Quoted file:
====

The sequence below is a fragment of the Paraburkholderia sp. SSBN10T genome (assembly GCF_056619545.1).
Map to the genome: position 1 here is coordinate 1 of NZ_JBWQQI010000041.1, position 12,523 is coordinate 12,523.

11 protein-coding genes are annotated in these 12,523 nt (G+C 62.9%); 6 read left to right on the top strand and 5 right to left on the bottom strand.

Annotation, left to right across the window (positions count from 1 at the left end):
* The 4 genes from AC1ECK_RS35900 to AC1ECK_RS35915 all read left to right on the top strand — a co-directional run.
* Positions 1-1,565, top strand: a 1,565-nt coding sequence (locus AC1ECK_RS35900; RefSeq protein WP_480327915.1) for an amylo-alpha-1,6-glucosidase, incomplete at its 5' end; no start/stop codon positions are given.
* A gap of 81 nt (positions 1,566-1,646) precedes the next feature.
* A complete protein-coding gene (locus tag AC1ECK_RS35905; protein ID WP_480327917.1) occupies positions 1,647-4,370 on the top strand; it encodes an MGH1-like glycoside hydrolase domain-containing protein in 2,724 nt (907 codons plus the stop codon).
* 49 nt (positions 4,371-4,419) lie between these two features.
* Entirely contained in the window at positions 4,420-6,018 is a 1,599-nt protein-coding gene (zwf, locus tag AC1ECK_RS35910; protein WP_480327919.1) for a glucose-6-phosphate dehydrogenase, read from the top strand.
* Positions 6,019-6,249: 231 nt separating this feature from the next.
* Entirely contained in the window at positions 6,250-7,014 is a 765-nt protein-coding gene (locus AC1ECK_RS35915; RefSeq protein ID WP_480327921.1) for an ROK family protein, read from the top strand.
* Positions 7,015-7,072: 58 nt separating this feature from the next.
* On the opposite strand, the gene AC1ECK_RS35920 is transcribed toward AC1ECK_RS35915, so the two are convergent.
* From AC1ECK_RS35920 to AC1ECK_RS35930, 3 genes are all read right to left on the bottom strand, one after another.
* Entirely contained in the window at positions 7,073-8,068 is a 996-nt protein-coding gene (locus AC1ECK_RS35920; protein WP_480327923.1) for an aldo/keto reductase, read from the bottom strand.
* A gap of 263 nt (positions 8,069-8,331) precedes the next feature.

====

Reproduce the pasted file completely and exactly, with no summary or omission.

The sequence below is a fragment of the Paraburkholderia sp. SSBN10T genome (assembly GCF_056619545.1).
Map to the genome: position 1 here is coordinate 1 of NZ_JBWQQI010000041.1, position 12,523 is coordinate 12,523.

11 protein-coding genes are annotated in these 12,523 nt (G+C 62.9%); 6 read left to right on the top strand and 5 right to left on the bottom strand.

Annotation, left to right across the window (positions count from 1 at the left end):
* The 4 genes from AC1ECK_RS35900 to AC1ECK_RS35915 all read left to right on the top strand — a co-directional run.
* Positions 1-1,565, top strand: a 1,565-nt coding sequence (locus AC1ECK_RS35900; RefSeq protein WP_480327915.1) for an amylo-alpha-1,6-glucosidase, incomplete at its 5' end; no start/stop codon positions are given.
* A gap of 81 nt (positions 1,566-1,646) precedes the next feature.
* A complete protein-coding gene (locus tag AC1ECK_RS35905; protein ID WP_480327917.1) occupies positions 1,647-4,370 on the top strand; it encodes an MGH1-like glycoside hydrolase domain-containing protein in 2,724 nt (907 codons plus the stop codon).
* 49 nt (positions 4,371-4,419) lie between these two features.
* Entirely contained in the window at positions 4,420-6,018 is a 1,599-nt protein-coding gene (zwf, locus tag AC1ECK_RS35910; protein WP_480327919.1) for a glucose-6-phosphate dehydrogenase, read from the top strand.
* Positions 6,019-6,249: 231 nt separating this feature from the next.
* Entirely contained in the window at positions 6,250-7,014 is a 765-nt protein-coding gene (locus AC1ECK_RS35915; RefSeq protein ID WP_480327921.1) for an ROK family protein, read from the top strand.
* Positions 7,015-7,072: 58 nt separating this feature from the next.
* On the opposite strand, the gene AC1ECK_RS35920 is transcribed toward AC1ECK_RS35915, so the two are convergent.
* From AC1ECK_RS35920 to AC1ECK_RS35930, 3 genes are all read right to left on the bottom strand, one after another.
* Entirely contained in the window at positions 7,073-8,068 is a 996-nt protein-coding gene (locus AC1ECK_RS35920; protein WP_480327923.1) for an aldo/keto reductase, read from the bottom strand.
* A gap of 263 nt (positions 8,069-8,331) precedes the next feature.